Profiles in Education: Nane Annan
Nane Annan, wife of United Nations Secretary General Kofi Annan, recalls sitting down on the damp Pakistani earth with a little girl after last year’s horrific earthquake. “We had no language in common…and yet there was a spark of sharing between us. These were precious moments,” recalls Mrs. Annan, who for over nine years has forged thousands of such bonds while accompanying her husband as a global human rights advocate.
Raised in Sweden, the daughter of an international judge, Mrs. Annan studied law and served as an associate judge in her country. But over tea in the elegant living room of her diplomatic residence in Manhattan, she prefers to steer the conversation away from herself and focus on the more pressing issues afflicting our poorest countries—education, equality between men and women, AIDS, and sanitation, to name but a handful. She has just returned from a trip to South Africa, having come full circle (it was her first official trip when her husband began his tour of duty as Secretary General in 1997.) The challenges facing young girls in Africa are legendary: “parents keep them out of school because it is unsafe, or they need them at home to care for younger siblings, or they cannot financially send all their children, so they send only their boys,” she enumerates. Mrs. Annan is equally passionate about the need for safe water and hygiene, adding that it is important for girls to have separate latrine facilities from boys in poor countries. “That may be one more reason for girls to drop out of school in their teen years,” she adds.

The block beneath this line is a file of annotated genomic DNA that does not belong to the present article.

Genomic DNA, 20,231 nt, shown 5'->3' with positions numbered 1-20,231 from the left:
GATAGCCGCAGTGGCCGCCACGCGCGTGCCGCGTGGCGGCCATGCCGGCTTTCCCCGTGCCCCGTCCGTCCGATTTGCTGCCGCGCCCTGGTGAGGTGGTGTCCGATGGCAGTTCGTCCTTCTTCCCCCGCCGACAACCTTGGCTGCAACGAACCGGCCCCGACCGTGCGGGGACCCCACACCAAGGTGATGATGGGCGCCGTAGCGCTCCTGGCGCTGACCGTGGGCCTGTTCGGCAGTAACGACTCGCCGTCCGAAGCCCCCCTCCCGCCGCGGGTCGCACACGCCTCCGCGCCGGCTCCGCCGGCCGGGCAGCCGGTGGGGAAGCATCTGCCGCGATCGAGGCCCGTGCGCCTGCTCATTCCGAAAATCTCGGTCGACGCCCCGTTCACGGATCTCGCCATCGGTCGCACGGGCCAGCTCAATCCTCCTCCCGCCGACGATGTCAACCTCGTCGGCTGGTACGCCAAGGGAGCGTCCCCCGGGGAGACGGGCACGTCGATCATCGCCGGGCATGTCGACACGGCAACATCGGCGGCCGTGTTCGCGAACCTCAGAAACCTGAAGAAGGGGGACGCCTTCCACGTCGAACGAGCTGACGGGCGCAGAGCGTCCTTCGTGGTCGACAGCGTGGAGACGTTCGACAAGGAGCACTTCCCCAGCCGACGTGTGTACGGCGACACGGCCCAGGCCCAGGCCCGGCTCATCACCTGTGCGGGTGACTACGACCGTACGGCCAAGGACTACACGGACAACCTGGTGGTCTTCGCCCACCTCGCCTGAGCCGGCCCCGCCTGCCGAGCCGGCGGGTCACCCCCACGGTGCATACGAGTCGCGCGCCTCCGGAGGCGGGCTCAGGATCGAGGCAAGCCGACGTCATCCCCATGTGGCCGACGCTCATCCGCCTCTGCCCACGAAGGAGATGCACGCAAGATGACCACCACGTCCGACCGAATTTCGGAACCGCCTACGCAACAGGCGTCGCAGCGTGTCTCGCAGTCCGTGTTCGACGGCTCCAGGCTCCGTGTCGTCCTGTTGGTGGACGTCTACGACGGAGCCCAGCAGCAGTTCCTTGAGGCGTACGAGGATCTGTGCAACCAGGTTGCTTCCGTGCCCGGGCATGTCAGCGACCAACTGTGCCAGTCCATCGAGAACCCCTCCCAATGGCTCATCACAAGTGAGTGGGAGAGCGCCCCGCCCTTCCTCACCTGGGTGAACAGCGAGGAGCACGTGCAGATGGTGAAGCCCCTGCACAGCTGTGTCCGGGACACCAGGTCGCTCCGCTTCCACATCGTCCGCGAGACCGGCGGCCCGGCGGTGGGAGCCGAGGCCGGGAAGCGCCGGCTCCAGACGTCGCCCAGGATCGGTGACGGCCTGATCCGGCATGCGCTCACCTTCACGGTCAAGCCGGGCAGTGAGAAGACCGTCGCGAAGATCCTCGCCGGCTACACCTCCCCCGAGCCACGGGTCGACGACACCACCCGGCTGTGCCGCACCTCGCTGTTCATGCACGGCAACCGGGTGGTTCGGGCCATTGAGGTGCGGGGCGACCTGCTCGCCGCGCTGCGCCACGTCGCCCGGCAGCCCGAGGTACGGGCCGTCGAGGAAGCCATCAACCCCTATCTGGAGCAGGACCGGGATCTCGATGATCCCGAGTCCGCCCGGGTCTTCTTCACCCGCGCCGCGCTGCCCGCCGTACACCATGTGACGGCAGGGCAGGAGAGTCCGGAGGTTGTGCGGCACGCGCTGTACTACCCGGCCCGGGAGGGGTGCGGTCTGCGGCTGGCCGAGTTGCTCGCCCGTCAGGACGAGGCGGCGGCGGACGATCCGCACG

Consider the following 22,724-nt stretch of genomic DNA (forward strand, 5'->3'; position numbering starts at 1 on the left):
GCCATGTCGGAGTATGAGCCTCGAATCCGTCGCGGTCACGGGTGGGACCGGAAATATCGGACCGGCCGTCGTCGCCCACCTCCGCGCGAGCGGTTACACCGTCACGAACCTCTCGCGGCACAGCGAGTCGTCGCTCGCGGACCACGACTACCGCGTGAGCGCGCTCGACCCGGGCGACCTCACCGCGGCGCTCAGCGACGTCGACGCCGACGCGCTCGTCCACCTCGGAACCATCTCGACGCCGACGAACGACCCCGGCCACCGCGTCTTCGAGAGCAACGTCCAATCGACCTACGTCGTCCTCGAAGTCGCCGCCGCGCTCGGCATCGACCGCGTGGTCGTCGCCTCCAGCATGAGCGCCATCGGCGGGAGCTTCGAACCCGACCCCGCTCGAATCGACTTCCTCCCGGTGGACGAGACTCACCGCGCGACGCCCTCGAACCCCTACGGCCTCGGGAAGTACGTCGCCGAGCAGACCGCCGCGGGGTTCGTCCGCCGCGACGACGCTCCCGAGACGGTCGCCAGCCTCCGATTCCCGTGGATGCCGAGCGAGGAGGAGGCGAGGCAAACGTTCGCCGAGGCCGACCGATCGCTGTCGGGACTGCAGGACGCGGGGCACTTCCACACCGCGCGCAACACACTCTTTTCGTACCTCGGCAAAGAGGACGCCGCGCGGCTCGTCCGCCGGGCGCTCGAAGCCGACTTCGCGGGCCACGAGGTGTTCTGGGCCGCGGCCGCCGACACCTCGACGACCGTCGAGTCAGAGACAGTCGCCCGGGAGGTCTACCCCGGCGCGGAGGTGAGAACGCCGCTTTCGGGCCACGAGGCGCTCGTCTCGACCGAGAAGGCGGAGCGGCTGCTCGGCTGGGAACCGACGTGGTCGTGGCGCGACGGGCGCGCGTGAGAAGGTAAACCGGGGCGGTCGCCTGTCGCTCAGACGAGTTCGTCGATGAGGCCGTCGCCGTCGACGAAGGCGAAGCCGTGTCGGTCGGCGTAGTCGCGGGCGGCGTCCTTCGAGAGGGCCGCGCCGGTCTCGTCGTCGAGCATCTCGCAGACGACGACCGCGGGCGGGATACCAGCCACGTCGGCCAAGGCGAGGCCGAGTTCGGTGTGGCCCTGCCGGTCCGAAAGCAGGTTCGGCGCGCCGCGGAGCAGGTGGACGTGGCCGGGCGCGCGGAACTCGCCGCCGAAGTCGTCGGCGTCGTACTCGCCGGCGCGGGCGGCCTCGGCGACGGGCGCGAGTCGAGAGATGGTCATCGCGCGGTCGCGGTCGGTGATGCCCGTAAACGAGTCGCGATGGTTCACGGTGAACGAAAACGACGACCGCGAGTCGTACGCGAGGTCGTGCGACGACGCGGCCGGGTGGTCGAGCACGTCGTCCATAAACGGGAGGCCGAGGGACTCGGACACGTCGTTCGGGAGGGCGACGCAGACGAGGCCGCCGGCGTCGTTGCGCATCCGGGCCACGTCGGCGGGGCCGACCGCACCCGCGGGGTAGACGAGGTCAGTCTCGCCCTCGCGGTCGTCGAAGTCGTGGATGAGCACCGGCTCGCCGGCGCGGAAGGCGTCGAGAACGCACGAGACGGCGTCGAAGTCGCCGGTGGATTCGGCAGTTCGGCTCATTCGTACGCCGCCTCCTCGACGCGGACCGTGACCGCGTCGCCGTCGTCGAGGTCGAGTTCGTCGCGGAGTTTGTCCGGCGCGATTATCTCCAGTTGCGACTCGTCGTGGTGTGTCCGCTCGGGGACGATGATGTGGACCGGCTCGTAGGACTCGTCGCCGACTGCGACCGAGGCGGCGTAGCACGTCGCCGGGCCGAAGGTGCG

To reinforce the U.N.’s message to our most vulnerable global citizens, Mrs. Annan has written and illustrated a children’s book called Tip & Top: The Adventures of Two Water Drops, a fairy tale that underscores the key role that water plays throughout the world. And she’s also written a more generic children’s book entitled The United Nations, Come Along with Me, explaining the purpose of the UN in easily understandable terms.
Mrs. Annan is as active in her own back yard as she is in the remote corners of the world, often sharing slide shows from her travels abroad with students in New York City classrooms. American children are invariably astounded at the living conditions of their counterparts in third world countries, reacting in shock to photographs of “girls who walk with heavy buckets of water on their heads…or children drinking brown water from a dirty river….It is very special for me to go out to schools…and understand the important role teachers have in the classroom in creating a positive learning atmosphere for the children,” she concludes. (Slide shows with Mrs. Annan’s voiceover can also be accessed on-line by going to the UN website, www.un.organd clicking on the CyberSchoolBus icon.) Mrs. Annan is particularly gratified to see the success of the Global Classrooms curriculum, whereby middle and high school students explore current world issues through simulations and curricular materials.
Yet for all the hours Mrs. Annan has devoted to enriching the lives of children and families around the world, she is rewarded in equal measure by the outpouring of gratitude and thanks she receives in the form of handmade gifts, cards, poems, and artwork from those she visits. She lovingly unwraps a small sampling of mementoes: a mobile with hundreds of handmade white origami birds from Africa; a child’s drawing of the Annans from China; a handmade book from Sweden; a globe from Johannesburg; an original poem from a classroom in the Bronx bearing the lyrics, ‘The Secretary General as the UN’s boss/Is trying to make sure that not a soul is lost.’
Summing up why she does what she does, Mrs. Annan states ever so simply, “So often I will ask a little girl what she wants to be when she grows up, and in all countries, it is the same answer: “I want to be a doctor.” She says it with glittering eyes. I hope those eyes will not lose their glitter.”#